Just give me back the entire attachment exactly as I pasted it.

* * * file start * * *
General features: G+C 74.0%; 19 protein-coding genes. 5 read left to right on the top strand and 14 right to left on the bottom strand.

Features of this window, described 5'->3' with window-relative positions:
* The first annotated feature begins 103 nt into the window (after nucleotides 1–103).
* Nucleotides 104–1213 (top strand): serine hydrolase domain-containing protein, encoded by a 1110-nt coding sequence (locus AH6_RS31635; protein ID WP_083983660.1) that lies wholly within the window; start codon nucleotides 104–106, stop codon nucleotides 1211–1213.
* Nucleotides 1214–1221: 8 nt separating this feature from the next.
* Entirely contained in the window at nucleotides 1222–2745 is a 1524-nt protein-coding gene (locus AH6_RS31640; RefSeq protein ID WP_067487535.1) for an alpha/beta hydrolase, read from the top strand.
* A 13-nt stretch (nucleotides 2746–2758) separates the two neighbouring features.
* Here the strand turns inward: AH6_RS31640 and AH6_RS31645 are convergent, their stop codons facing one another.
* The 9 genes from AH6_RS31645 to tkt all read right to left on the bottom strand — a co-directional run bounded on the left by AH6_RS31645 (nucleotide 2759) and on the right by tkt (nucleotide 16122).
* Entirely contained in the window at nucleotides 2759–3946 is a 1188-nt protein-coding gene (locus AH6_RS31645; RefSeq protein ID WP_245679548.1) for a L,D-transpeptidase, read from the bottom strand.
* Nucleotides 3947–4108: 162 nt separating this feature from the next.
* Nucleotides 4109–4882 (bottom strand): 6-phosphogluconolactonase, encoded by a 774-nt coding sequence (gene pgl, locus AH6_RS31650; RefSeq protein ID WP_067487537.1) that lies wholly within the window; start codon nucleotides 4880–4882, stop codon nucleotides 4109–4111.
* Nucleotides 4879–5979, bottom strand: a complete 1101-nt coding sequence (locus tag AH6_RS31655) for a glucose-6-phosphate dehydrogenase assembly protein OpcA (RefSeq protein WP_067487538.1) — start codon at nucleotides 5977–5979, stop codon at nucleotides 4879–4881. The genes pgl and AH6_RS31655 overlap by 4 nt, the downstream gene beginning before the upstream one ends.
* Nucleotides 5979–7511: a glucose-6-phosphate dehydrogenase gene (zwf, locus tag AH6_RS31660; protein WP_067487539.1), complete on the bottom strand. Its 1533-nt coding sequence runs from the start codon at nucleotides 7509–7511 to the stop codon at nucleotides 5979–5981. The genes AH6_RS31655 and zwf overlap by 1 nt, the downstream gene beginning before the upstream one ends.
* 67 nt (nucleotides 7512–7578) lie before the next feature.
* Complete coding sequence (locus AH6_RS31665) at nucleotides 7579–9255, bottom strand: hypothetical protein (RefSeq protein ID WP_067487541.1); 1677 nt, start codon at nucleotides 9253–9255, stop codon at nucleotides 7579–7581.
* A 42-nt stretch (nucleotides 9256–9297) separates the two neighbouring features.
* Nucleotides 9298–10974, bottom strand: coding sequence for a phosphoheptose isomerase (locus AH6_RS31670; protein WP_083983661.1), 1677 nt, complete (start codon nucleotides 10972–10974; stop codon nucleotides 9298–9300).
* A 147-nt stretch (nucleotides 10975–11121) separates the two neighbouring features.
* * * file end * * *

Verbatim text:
General features: G+C 74.0%; 19 protein-coding genes. 5 read left to right on the top strand and 14 right to left on the bottom strand.

Features of this window, described 5'->3' with window-relative positions:
* The first annotated feature begins 103 nt into the window (after nucleotides 1–103).
* Nucleotides 104–1213 (top strand): serine hydrolase domain-containing protein, encoded by a 1110-nt coding sequence (locus AH6_RS31635; protein ID WP_083983660.1) that lies wholly within the window; start codon nucleotides 104–106, stop codon nucleotides 1211–1213.
* Nucleotides 1214–1221: 8 nt separating this feature from the next.
* Entirely contained in the window at nucleotides 1222–2745 is a 1524-nt protein-coding gene (locus AH6_RS31640; RefSeq protein ID WP_067487535.1) for an alpha/beta hydrolase, read from the top strand.
* A 13-nt stretch (nucleotides 2746–2758) separates the two neighbouring features.
* Here the strand turns inward: AH6_RS31640 and AH6_RS31645 are convergent, their stop codons facing one another.
* The 9 genes from AH6_RS31645 to tkt all read right to left on the bottom strand — a co-directional run bounded on the left by AH6_RS31645 (nucleotide 2759) and on the right by tkt (nucleotide 16122).
* Entirely contained in the window at nucleotides 2759–3946 is a 1188-nt protein-coding gene (locus AH6_RS31645; RefSeq protein ID WP_245679548.1) for a L,D-transpeptidase, read from the bottom strand.
* Nucleotides 3947–4108: 162 nt separating this feature from the next.
* Nucleotides 4109–4882 (bottom strand): 6-phosphogluconolactonase, encoded by a 774-nt coding sequence (gene pgl, locus AH6_RS31650; RefSeq protein ID WP_067487537.1) that lies wholly within the window; start codon nucleotides 4880–4882, stop codon nucleotides 4109–4111.
* Nucleotides 4879–5979, bottom strand: a complete 1101-nt coding sequence (locus tag AH6_RS31655) for a glucose-6-phosphate dehydrogenase assembly protein OpcA (RefSeq protein WP_067487538.1) — start codon at nucleotides 5977–5979, stop codon at nucleotides 4879–4881. The genes pgl and AH6_RS31655 overlap by 4 nt, the downstream gene beginning before the upstream one ends.
* Nucleotides 5979–7511: a glucose-6-phosphate dehydrogenase gene (zwf, locus tag AH6_RS31660; protein WP_067487539.1), complete on the bottom strand. Its 1533-nt coding sequence runs from the start codon at nucleotides 7509–7511 to the stop codon at nucleotides 5979–5981. The genes AH6_RS31655 and zwf overlap by 1 nt, the downstream gene beginning before the upstream one ends.
* 67 nt (nucleotides 7512–7578) lie before the next feature.
* Complete coding sequence (locus AH6_RS31665) at nucleotides 7579–9255, bottom strand: hypothetical protein (RefSeq protein ID WP_067487541.1); 1677 nt, start codon at nucleotides 9253–9255, stop codon at nucleotides 7579–7581.
* A 42-nt stretch (nucleotides 9256–9297) separates the two neighbouring features.
* Nucleotides 9298–10974, bottom strand: coding sequence for a phosphoheptose isomerase (locus AH6_RS31670; protein WP_083983661.1), 1677 nt, complete (start codon nucleotides 10972–10974; stop codon nucleotides 9298–9300).
* A 147-nt stretch (nucleotides 10975–11121) separates the two neighbouring features.